Java Generics and Collections covers everything from the mostbasic uses of generics to the strangest corner cases. It teaches youeverything you need to know about the collections libraries, so you'llalways know which collection is appropriate for any given task, andhow to use it.
Philip Wadler is Professor of Theoretical Computer Science at theUniversity of Edinburgh, where his research focuses on the design ofprogramming languages. He is a co-designer of GJ, work thatbecame the basis for generics in Sun's Java 5.0.
\"A brilliant exposition of generics. By far the best book on thetopic, it provides a crystal clear tutorial that starts with thebasics and ends leaving the reader with a deep understanding of boththe use and design of generics.\"Gilad Bracha, Java Generics Lead, Sun Microsystems
Generics provide flexible type safety to your code. They move many common errors from run time to compile-time and provide cleaner, easier-to-write code. Generics also reduce the need for casting with collections and are used heavily in the Java Collections API.
A collection is a single object that manages a group of objects. Objects in the collection are called elements. Various collection types implement standard data structures including stacks, queues, dynamic arrays, and hashes. All the collection objects have been optimized for use in Java applications. Primitives are not allowed in a collection. The Collections API relies heavily on generics for its implementation.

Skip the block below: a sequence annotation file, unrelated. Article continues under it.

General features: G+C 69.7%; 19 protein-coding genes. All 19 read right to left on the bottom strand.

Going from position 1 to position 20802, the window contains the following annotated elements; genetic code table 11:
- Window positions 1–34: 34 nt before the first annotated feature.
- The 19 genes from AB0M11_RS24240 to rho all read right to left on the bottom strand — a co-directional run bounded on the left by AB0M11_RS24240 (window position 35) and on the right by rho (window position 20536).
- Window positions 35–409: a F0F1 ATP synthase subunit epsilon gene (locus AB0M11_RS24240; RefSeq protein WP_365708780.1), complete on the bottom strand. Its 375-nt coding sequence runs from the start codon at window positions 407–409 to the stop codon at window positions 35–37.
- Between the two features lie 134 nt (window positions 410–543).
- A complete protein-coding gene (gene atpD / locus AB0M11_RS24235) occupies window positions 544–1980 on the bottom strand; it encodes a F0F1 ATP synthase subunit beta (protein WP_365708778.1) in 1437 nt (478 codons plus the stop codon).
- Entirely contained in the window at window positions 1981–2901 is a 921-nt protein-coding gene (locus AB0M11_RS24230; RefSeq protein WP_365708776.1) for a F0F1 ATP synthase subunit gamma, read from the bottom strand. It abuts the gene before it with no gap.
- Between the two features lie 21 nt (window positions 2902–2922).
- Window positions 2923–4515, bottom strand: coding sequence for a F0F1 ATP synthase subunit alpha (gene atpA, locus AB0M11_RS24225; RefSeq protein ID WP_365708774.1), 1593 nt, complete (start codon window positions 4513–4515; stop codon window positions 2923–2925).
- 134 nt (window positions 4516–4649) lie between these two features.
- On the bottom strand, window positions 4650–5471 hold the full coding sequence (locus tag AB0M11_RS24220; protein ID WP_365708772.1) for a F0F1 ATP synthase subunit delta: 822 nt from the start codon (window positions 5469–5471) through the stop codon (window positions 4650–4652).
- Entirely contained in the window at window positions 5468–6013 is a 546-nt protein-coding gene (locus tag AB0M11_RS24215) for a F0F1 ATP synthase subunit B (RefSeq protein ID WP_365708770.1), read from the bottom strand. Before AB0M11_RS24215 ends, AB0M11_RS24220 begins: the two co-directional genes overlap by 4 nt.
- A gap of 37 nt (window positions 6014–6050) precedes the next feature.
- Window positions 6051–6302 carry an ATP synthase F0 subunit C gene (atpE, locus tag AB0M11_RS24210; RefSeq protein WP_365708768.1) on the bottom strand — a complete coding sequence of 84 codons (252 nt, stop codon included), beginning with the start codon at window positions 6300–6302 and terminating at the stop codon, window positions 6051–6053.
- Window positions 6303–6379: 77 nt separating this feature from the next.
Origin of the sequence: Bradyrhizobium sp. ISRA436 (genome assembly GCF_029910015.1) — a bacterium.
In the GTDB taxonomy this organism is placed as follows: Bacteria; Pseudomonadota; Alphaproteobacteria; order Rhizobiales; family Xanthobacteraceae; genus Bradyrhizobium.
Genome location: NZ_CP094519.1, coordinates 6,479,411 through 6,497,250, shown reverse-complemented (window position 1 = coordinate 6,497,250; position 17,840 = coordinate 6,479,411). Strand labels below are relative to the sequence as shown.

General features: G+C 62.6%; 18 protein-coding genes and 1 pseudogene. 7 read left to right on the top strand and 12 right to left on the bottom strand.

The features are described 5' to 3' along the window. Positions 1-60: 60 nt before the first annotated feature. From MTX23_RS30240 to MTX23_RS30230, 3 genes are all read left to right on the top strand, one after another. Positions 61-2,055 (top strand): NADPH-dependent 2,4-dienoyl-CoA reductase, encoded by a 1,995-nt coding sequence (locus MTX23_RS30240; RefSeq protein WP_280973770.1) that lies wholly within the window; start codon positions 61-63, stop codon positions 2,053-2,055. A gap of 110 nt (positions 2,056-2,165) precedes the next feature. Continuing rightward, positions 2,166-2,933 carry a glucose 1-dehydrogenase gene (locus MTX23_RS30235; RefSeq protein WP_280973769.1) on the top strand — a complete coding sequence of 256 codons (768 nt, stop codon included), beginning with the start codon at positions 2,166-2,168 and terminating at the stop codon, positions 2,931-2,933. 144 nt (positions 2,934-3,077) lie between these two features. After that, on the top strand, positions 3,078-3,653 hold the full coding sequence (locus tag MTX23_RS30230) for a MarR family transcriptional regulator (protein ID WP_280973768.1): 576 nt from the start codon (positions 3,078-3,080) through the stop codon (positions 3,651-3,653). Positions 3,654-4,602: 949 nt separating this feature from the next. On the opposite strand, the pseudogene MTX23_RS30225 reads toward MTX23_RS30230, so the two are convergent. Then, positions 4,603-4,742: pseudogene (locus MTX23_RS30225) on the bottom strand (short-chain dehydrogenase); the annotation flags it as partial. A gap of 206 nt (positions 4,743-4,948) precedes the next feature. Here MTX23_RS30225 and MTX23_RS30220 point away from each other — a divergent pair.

Note: The Collections classes are all stored in the java.util package. The import statements are not shown in the following examples, but the import statements are required for each collection type:
The example below implements the Comparable interface and its compareTo method. Notice that because the interface is designed by using generics, the angle brackets define the class type that is passed into the compareTo method. The if statements are included to demonstrate the comparisons that take place. You can also merely return a result.
When you see the code , read it as \"ofType\"; the declaration above reads as\"Collection of String c.\" The codeusing generics is clearer and safer. We have eliminated an unsafecast and a number of extra parentheses. More importantly, we havemoved part of the specification of the method from a comment to itssignature, so the compiler can verify at compile time that the typeconstraints are not violated at run time. Because the programcompiles without warnings, we can state with certainty that it willnot throw a ClassCastException at run time. The neteffect of using generics, especially in large programs, is improvedreadability and robustness.